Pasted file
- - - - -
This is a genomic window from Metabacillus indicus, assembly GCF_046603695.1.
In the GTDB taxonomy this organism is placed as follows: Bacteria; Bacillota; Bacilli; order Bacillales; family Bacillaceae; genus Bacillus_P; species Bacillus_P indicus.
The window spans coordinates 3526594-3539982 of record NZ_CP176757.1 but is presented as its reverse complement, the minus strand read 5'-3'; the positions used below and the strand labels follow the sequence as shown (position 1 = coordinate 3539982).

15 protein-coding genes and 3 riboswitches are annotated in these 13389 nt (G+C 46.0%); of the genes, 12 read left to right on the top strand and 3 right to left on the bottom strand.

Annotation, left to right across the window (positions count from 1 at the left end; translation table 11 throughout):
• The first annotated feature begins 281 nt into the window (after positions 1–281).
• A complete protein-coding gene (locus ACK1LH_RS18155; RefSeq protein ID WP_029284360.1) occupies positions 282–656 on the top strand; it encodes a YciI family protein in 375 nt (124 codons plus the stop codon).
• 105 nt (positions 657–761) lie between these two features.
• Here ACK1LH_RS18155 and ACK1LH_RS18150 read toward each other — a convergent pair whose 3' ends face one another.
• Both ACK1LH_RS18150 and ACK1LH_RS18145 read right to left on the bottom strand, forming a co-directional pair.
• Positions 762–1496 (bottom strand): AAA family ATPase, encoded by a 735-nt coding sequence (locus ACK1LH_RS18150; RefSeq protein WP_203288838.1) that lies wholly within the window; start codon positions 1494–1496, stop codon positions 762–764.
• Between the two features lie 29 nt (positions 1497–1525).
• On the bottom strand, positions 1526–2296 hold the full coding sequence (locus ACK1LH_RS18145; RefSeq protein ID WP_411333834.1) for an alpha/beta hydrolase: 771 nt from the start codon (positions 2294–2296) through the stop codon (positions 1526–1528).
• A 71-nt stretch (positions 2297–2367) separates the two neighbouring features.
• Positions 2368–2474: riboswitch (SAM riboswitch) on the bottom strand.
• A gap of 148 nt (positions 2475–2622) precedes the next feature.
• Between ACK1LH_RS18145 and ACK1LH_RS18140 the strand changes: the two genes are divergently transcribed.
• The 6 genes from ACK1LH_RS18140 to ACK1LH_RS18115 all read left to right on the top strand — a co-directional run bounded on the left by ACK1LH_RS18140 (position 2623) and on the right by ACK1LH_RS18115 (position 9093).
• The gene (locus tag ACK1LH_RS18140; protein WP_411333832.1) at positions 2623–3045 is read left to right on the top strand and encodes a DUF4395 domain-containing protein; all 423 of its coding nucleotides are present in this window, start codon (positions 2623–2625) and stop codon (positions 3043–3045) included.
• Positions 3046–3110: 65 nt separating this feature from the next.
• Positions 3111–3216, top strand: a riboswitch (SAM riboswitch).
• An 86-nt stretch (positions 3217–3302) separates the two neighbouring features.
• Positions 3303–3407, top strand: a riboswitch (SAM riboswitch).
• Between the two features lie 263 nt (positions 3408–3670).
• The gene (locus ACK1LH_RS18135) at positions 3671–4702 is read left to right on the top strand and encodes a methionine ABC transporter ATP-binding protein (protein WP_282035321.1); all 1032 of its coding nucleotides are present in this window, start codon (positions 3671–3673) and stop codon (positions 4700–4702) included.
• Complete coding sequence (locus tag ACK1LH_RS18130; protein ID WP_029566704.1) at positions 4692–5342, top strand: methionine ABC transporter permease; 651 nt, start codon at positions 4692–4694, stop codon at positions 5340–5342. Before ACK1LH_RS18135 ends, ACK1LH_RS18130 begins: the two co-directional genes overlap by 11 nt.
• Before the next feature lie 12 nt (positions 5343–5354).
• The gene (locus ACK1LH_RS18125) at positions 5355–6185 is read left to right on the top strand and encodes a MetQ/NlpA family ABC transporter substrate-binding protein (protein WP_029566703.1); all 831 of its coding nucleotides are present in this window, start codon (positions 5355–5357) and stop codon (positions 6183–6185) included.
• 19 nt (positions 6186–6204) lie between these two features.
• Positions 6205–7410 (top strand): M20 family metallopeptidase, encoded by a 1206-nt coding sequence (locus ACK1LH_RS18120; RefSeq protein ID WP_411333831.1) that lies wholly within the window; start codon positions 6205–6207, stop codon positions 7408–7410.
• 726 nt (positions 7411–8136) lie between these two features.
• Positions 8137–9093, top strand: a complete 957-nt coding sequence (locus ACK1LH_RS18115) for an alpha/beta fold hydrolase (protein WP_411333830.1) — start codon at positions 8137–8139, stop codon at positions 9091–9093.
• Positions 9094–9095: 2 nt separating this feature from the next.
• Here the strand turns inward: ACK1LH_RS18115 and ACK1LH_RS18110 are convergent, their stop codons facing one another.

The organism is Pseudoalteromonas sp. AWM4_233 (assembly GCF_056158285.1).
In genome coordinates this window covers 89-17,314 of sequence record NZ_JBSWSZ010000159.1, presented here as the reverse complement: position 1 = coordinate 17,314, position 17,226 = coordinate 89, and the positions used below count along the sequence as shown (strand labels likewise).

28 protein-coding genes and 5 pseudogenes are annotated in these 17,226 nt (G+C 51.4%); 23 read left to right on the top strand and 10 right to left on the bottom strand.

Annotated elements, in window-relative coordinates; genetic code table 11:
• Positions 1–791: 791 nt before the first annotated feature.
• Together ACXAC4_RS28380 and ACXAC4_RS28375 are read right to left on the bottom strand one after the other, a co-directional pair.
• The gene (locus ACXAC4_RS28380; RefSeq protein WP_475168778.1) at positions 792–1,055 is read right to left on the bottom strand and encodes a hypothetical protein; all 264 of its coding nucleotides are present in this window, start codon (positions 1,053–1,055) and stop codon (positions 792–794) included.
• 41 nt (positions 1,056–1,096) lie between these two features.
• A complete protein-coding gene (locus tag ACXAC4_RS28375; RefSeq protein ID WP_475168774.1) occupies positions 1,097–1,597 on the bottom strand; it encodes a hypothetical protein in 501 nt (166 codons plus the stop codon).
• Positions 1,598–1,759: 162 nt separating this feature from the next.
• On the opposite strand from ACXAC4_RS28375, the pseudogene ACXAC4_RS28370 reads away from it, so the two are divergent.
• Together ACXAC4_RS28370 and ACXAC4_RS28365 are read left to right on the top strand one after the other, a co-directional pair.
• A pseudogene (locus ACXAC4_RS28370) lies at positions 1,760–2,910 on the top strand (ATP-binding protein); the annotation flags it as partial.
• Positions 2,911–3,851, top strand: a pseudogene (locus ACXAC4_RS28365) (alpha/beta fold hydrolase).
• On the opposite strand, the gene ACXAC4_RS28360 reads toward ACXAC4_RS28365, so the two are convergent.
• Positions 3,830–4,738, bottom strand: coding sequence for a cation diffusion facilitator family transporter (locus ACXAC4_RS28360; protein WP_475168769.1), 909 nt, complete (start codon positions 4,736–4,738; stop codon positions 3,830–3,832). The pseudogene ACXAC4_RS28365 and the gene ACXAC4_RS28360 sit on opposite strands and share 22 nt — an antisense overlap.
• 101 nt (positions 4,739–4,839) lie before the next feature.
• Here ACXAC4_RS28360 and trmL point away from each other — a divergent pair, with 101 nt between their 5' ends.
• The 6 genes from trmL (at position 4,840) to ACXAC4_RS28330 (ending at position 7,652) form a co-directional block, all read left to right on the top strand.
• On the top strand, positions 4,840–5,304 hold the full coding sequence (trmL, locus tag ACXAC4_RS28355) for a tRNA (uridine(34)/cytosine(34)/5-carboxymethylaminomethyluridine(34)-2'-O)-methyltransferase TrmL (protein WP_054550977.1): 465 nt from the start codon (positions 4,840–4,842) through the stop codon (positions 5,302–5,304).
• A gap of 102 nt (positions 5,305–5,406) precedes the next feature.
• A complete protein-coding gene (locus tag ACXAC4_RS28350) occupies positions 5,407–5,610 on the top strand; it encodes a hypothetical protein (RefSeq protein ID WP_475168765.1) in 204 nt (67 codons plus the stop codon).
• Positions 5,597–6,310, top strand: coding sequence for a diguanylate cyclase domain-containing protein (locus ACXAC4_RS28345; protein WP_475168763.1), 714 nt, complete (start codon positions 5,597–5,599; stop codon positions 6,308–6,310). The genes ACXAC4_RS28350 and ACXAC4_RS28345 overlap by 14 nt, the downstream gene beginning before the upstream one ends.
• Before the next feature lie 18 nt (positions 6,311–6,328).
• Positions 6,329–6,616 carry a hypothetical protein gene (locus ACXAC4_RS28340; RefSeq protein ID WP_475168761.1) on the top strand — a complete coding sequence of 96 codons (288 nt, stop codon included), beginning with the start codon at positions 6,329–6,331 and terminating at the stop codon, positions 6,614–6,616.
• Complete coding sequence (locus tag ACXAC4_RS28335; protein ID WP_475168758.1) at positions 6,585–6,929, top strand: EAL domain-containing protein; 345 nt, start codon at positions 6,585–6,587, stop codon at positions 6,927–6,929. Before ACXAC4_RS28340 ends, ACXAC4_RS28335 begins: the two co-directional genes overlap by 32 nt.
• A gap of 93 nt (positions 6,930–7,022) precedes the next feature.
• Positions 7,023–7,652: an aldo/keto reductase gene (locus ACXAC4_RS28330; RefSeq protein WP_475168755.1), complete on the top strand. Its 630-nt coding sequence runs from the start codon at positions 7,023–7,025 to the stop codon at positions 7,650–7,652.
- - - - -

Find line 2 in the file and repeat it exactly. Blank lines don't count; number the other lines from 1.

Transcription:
In the GTDB taxonomy this organism is placed as follows: Bacteria; Bacillota; Bacilli; order Bacillales; family Bacillaceae; genus Bacillus_P; species Bacillus_P indicus.